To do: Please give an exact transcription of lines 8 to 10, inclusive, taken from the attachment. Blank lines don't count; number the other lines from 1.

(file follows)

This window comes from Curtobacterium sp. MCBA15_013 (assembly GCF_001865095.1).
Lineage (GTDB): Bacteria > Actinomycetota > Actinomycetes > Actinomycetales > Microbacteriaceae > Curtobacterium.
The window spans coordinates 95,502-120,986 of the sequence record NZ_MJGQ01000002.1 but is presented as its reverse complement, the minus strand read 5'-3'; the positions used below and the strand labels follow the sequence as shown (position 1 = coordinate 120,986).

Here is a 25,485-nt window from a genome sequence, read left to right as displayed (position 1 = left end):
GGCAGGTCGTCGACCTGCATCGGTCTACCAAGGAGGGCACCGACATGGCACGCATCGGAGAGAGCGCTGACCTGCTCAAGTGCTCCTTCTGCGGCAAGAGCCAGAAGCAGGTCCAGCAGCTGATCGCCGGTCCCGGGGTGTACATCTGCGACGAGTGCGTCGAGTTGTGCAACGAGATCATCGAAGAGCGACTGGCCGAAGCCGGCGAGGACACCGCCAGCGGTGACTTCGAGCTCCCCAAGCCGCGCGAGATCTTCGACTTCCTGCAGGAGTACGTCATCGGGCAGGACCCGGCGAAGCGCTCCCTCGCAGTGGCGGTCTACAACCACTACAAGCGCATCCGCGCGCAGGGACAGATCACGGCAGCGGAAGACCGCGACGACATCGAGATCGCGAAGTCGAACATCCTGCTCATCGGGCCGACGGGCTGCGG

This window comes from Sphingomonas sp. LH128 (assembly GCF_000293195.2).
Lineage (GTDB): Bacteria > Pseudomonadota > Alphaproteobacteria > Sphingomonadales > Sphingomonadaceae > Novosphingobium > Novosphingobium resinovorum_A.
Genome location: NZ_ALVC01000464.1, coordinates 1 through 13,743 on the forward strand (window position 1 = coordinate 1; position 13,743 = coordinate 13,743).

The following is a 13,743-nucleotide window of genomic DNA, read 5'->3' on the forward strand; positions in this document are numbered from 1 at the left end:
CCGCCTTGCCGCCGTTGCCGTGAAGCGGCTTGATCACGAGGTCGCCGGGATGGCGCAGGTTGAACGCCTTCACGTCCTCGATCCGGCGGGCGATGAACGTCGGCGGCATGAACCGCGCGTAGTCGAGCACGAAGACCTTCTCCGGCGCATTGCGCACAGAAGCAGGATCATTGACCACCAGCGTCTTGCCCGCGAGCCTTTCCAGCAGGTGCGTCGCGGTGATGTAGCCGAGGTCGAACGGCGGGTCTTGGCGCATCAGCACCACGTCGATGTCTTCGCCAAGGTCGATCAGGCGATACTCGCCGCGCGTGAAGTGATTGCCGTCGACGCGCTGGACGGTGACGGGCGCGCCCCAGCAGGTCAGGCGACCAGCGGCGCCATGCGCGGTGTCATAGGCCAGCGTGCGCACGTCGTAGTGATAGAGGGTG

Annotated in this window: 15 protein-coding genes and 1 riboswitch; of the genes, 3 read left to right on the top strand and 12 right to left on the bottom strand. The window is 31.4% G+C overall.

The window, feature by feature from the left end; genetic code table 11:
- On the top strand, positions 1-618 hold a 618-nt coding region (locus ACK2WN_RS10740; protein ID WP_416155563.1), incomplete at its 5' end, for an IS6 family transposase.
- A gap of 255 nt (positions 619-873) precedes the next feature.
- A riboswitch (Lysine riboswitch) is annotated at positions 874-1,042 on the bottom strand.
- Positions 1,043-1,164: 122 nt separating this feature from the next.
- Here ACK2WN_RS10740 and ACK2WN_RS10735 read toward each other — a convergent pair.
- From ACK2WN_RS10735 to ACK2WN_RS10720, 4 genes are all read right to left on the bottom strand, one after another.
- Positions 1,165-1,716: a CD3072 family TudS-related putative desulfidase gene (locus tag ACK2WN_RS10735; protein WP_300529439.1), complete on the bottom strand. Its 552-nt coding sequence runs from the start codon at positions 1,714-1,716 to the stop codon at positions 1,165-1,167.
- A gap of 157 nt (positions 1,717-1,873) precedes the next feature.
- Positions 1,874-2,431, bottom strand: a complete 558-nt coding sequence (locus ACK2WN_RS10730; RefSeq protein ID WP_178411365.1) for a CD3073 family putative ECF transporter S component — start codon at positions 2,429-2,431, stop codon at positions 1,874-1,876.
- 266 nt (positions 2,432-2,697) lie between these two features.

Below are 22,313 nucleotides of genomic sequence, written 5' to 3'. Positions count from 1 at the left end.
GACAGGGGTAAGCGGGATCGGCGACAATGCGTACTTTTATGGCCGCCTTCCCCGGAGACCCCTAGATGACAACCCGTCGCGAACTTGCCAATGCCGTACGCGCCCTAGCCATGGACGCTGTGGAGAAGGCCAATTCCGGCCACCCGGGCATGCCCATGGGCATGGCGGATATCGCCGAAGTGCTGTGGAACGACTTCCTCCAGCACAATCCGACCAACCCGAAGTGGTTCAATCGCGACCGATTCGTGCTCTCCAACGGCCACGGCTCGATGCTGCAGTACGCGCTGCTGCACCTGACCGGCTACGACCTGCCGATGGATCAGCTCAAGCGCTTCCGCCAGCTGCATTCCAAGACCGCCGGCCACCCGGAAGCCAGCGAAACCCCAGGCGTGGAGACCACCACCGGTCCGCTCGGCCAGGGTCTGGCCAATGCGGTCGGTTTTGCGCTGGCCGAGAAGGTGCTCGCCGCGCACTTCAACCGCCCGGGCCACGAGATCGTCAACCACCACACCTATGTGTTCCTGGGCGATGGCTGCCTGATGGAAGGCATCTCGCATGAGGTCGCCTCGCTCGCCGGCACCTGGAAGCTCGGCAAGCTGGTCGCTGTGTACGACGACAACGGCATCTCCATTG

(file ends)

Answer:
Genome location: NZ_ALVC01000464.1, coordinates 1 through 13,743 on the forward strand (window position 1 = coordinate 1; position 13,743 = coordinate 13,743).

The following is a 13,743-nucleotide window of genomic DNA, read 5'->3' on the forward strand; positions in this document are numbered from 1 at the left end:
CCGCCTTGCCGCCGTTGCCGTGAAGCGGCTTGATCACGAGGTCGCCGGGATGGCGCAGGTTGAACGCCTTCACGTCCTCGATCCGGCGGGCGATGAACGTCGGCGGCATGAACCGCGCGTAGTCGAGCACGAAGACCTTCTCCGGCGCATTGCGCACAGAAGCAGGATCATTGACCACCAGCGTCTTGCCCGCGAGCCTTTCCAGCAGGTGCGTCGCGGTGATGTAGCCGAGGTCGAACGGCGGGTCTTGGCGCATCAGCACCACGTCGATGTCTTCGCCAAGGTCGATCAGGCGATACTCGCCGCGCGTGAAGTGATTGCCGTCGACGCGCTGGACGGTGACGGGCGCGCCCCAGCAGGTCAGGCGACCAGCGGCGCCATGCGCGGTGTCATAGGCCAGCGTGCGCACGTCGTAGTGATAGAGGGTG